DC monkeypox vaccine clinics to become walkup-only

Starting Friday, you no longer need an appointment to get a monkeypox vaccine in D.C.

DC Health and Mayor Muriel Bowser announced Thursday that the District’s three clinics will go to walkup-only services starting Friday, and people can get their first and second doses at any of them.

The clinic locations and hours:

  • 1900 I St. NW; noon — 8 p.m. Sunday through Friday
  • 7530 Georgia Ave. NW; noon — 8 p.m. Sunday through Friday
  • 3640 Martin Luther King Jr. Ave. SE; noon — 8 p.m. Monday through Saturday

The vaccines are available for people 18 and older who live, work or go to school in D.C. and meet the following criteria, DC Health said:

  • All people, of any sexual orientation or gender, who have had multiple sexual partners in the past two weeks, including those currently considered highest risk: gay, bisexual, and other men who have sex with men, transgender men, and transgender women; or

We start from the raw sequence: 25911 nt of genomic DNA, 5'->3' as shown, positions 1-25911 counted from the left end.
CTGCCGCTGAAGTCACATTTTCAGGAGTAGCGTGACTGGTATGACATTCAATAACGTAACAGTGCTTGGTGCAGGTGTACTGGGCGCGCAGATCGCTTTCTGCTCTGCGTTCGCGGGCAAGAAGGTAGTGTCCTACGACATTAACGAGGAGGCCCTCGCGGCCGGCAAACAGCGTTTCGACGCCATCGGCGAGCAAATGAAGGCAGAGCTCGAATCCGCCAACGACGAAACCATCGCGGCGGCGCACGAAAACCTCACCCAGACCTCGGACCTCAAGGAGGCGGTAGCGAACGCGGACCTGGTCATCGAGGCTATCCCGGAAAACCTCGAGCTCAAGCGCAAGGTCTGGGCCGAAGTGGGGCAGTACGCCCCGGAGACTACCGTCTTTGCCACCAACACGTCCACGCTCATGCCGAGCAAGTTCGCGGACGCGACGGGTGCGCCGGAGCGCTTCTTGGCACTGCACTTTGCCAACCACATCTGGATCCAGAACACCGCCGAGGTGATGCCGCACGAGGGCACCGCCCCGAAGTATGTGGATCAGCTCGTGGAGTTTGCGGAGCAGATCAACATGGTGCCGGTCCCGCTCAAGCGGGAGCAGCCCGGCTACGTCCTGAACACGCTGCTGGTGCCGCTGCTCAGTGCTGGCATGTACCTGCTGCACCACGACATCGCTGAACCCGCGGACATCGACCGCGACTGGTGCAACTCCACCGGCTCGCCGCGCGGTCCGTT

• Men who have sex with men who are non-monogamous (pre-exposure prophylaxis); or
  • Sex workers (of any sexual orientation or gender); or
  • Staff (of any sexual orientation or gender) at establishments where sexual activity occurs (e.g., bathhouses, saunas, sex clubs).
  • People of any sexual orientation or gender who are living with HIV/AIDS or have been diagnosed with any sexually transmitted infection in the past three months.

If you got a first dose through a pre-registered appointment, DC Health said, you’ll be notified on how to get your second shot.

The second shot is best if given 24 to 32 days after your first, although after 32 days it can still be effective, the Centers for Disease Control and Prevention said.

Monkeypox is transmitted through direct contact between people, prolonged face-to-face contact, or contact with the laundry of an infected person.

Initial symptoms of monkeypox often include fever, headache, muscle aches, and swollen lymph nodes, followed by a rash and lesions on the skin.

Rick Massimo

Rick Massimo came to WTOP, and to Washington, in 2013 after having lived in Providence, R.I., since he was a child. He's the author of "A Walking Tour of the Georgetown Set" and "I Got a Song: A History of the Newport Folk Festival."

Federal News Network Logo
Log in to your WTOP account for notifications and alerts customized for you.

Sign up